Richie next turned up at the U. of Oregon to complete his college eligibility, but was bounced before he put on his pads, also for undisclosed rules violations. As a pro he’s changed uniforms three times and has stood out more for his late-hit penalties than for his Pro Bowl-level talents. In 2009, as a Buffalo Bill, he was named the NFL’s dirtiest player in a poll of his peers taken by The Sporting News, no small distinction in that well-stocked zoo.
It’s recently been revealed that police files in Aventura, Florida, showed that last year a woman complained that Incognito had groped her sexually and otherwise molested her while she was volunteering at a Dolphins’ golf outing. No charges were filed and the woman told reporters she couldn’t comment on the matter because of a confidentiality agreement she’d signed, indicating that she’d been bought off.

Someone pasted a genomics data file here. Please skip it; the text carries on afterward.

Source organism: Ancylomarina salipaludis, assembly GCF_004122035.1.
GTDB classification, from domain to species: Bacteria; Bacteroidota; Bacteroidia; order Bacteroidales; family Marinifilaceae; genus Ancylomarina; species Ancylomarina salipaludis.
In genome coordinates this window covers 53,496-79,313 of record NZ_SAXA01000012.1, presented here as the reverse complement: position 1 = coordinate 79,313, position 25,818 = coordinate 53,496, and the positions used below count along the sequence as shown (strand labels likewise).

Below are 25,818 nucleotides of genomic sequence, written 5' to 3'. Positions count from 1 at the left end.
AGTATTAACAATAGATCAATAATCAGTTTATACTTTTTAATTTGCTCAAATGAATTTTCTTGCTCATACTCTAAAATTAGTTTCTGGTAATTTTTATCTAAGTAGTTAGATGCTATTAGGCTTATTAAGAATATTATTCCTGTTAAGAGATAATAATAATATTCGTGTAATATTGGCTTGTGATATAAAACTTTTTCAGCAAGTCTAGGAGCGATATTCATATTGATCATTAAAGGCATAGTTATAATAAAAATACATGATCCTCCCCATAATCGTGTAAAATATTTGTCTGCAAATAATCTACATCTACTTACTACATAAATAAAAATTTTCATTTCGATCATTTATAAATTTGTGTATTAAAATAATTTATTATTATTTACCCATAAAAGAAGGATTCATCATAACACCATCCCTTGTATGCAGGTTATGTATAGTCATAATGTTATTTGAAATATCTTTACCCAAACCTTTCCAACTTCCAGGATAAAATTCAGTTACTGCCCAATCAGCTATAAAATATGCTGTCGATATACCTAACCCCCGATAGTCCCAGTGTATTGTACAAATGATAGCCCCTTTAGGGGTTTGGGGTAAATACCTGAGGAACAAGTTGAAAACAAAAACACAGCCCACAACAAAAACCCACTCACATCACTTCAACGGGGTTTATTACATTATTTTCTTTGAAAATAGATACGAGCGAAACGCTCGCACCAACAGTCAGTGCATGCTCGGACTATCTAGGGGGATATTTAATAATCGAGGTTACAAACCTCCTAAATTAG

Plenty of sociologizing has been used to explain the Incognito-Martin episode, but the clear facts are that football requires of its players the kind of of aggression that’s unacceptable in society at large, and that for whatever reasons a few of them can’t turn it off when the whistle blows or the game ends. Teams hire these guys (and others cozy up to them) at their risk, as the Dolphins have discovered.
It’s worth noting that Martin’s mother is a noted lawyer specializing in employment matters in general and workplace harassment in particular. He thus has at his disposable able, zealous and, no doubt, free representation, something that will make him formidable in any forum.
BIG YANKEE SPITS BACK AT BIG BASEBALL—The 13 other targets of the Biogenesis doping investigations quietly accepted and served their penalties, but not Alex Rodriguez. The game’s highest-paid performer is fighting his 211-game suspension both in arbitration and in federal court. He’s accused Commish Selig and other MLB officials of conducting a personal vendetta against him, and has played the ethnic card by siccing at least one Hispanic group on baseball’s tail. That’s a lot nastier than these things usually get.